Thanks to new immigration rules set out by Theresa May, migrants from outside Europe who have lived in the UK on a Tier 2 for more than five years will have to prove a salary of at least £35,000 to stay in the country. Those who don’t meet the threshold will be denied settlement and face deportation. This will come into effect at 6th of April.

Why has the threshold changed?

The threshold currently stands at £20,800 – around £5,000 less than the average UK salary. As part of the government’s new initiative to reduce the number of unskilled migrants, the new threshold is designed to make it harder for low-earning migrants to stay in the UK on a long-term basis.

Why is the threshold a problem?

The new threshold presents a problem due to the fact that it is almost £10,000 higher than the average UK salary. The threshold presents problems for skilled, yet low to medium-earning workers who are not from the UK, such as teachers, nurses, IT professionals, marketing managers, startup entrepreneurs and people who work in charities. These are vital sectors and this new threshold could mean that thousands of integral employees could face deportation, leaving the UK short of workers.

The government has temporarily exempted nurses from the new threshold over fears that the NHS could be left short of workers, however this exemption will only last while nurses are on the Shortage Occupation List. Once removed from the list, non-EU nurses will have to meet the threshold.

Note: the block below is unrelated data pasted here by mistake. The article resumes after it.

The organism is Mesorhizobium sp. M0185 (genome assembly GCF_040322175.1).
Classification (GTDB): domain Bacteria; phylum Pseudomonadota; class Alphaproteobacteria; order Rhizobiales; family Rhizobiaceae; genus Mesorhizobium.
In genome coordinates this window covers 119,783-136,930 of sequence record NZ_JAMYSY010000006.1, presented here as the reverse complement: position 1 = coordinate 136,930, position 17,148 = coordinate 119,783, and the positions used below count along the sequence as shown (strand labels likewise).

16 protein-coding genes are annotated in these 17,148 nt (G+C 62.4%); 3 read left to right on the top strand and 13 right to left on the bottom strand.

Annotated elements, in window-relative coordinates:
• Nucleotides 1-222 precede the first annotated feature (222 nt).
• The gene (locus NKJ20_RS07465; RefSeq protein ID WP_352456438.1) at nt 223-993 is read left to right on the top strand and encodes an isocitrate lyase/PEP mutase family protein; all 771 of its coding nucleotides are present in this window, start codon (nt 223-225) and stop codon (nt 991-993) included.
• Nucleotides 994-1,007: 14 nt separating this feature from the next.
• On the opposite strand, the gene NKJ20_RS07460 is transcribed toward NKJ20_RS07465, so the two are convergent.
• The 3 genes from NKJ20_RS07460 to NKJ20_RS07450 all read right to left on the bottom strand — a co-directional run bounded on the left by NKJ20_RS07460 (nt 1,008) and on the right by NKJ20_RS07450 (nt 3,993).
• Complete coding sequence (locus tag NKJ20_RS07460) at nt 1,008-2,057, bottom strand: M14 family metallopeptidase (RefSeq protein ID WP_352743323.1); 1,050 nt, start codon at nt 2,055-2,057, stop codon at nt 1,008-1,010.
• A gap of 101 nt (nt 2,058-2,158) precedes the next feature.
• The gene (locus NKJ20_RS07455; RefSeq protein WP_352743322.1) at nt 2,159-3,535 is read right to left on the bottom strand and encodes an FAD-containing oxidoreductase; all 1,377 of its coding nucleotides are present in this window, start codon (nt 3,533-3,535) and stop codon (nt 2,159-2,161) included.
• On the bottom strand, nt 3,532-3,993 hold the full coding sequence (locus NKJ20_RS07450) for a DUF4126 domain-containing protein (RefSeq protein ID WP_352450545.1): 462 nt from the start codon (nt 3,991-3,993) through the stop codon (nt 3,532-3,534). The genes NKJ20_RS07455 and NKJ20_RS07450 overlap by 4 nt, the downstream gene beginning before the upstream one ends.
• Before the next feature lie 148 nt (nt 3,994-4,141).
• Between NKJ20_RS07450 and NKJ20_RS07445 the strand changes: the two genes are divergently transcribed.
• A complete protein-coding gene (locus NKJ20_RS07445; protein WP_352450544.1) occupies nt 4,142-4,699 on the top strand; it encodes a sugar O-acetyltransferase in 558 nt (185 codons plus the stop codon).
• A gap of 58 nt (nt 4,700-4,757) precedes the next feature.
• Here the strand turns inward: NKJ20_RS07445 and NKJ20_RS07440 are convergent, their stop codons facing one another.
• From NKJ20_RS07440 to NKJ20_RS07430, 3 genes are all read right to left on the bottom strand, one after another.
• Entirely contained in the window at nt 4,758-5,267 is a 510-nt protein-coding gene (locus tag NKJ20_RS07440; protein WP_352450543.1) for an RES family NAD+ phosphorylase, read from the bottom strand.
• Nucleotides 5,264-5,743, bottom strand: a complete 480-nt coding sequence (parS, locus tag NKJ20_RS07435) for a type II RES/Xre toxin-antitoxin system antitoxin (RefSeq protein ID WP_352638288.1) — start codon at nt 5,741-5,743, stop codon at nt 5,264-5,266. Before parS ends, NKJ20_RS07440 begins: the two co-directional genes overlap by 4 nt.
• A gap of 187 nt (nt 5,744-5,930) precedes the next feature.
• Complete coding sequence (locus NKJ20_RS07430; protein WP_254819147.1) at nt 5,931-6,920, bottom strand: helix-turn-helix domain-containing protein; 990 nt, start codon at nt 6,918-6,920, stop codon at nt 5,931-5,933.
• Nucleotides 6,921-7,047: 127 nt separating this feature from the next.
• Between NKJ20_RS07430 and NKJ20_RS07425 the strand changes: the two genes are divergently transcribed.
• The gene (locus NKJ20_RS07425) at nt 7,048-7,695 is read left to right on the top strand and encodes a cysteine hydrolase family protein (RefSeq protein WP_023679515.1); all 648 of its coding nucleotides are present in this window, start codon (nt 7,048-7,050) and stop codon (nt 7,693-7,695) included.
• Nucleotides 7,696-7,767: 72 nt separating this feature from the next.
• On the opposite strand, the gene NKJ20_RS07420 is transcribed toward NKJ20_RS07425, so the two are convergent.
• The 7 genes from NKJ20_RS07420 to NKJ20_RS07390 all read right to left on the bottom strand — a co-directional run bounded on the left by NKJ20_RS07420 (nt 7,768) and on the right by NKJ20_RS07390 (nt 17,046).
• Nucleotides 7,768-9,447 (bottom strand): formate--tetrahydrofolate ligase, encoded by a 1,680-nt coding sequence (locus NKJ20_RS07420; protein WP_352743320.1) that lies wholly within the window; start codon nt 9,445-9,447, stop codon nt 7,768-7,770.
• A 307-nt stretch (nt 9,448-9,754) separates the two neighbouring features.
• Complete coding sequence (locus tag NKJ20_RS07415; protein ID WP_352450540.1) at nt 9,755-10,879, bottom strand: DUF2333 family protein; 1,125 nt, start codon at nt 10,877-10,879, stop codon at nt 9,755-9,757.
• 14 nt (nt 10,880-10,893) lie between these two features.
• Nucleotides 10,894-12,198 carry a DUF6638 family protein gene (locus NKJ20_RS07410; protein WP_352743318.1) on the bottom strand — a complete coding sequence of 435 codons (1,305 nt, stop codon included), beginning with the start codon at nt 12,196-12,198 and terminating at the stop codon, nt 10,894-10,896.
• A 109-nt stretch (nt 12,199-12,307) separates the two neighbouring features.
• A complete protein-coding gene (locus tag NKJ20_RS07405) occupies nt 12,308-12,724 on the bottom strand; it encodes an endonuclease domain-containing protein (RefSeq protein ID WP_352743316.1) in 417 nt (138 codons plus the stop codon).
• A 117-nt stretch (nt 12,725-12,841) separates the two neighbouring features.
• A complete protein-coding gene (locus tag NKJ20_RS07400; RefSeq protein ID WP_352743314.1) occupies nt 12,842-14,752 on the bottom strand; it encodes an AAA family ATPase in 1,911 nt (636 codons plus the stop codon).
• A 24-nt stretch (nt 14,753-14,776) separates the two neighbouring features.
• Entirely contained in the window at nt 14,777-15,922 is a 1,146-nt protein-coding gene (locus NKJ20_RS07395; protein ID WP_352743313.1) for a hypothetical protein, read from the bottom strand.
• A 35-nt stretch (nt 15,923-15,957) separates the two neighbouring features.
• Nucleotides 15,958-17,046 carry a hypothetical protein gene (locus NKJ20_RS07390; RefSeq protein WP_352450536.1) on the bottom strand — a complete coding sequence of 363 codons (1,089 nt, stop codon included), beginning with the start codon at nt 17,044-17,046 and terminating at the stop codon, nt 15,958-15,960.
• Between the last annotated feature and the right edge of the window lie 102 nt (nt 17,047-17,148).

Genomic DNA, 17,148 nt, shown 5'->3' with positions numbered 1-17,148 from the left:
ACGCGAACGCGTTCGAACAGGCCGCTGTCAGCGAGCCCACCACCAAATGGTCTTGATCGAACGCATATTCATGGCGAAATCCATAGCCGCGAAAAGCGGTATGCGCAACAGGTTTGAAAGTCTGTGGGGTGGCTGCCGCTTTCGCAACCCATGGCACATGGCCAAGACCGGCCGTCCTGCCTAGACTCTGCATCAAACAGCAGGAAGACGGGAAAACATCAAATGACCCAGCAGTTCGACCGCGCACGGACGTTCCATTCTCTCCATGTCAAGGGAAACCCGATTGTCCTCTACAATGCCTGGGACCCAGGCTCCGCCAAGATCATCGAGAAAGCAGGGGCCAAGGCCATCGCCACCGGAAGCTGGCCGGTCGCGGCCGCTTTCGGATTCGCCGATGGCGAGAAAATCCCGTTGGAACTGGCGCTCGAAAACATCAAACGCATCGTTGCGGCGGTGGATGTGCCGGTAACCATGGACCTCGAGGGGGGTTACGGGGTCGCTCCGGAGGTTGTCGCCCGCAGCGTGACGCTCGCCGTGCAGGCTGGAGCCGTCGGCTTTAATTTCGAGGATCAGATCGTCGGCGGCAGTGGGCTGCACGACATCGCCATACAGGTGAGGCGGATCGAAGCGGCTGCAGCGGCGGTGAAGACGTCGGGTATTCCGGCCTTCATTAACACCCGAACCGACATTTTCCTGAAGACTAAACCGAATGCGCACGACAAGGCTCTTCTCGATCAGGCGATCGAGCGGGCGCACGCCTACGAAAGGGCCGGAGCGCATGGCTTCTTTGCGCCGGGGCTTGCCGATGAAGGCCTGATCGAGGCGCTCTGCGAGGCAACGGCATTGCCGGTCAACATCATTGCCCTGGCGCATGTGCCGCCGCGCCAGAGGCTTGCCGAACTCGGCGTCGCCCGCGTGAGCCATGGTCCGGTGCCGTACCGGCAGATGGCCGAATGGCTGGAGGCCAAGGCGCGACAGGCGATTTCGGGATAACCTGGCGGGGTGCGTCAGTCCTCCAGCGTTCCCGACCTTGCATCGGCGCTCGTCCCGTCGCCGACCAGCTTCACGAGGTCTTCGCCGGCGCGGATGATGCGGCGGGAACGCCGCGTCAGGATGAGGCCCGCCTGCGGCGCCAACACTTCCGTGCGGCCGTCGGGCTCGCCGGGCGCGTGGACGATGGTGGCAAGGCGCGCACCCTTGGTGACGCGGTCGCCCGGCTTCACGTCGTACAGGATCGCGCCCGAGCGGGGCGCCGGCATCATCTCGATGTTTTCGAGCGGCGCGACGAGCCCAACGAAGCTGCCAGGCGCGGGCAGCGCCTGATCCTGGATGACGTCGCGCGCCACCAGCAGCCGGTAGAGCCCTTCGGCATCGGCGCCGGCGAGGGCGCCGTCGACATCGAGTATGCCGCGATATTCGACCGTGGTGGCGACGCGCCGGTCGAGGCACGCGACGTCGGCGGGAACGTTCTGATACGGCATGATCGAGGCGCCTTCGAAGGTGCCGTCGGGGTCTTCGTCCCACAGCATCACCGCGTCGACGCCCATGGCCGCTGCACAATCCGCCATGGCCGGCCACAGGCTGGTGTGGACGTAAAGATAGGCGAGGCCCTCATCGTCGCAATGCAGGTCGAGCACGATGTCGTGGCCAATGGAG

What are the changes that David Cameron has agreed?

This new threshold will only affect you if:

    • you’re a non-EU migrant to the UK
    • you’re seeking Indefinite Leave to Remain on a Tier 2 visa
    • your annual salary is less than £35,000
    • you’ve lived in the UK for five years
    • you are not a nurse

If you’re an EU migrant seeking Indefinite Leave to Remain based on the family route then this new threshold will not affect you.

What can you do?

A petition has been set up by Mr Harbord that calls for the government to scrap the new £35,000 threshold for non-EU citizens. If it reaches 100,000 signatures it will be debated by MPs, but it only needs 10,000 to receive a response from the government. You can sign it here if you want your say.

If you’re a non-EU migrant and want legal advice on what to do, you can also call our expert Brighton solicitors on 01273 696962 or send us a message via our contact form.

Arlingsworth specialises in all areas of UK Immigration Law and have helped dozens of clients with issues such as deportation, asylum and UK Visas. If you want to know your rights, then give us a call.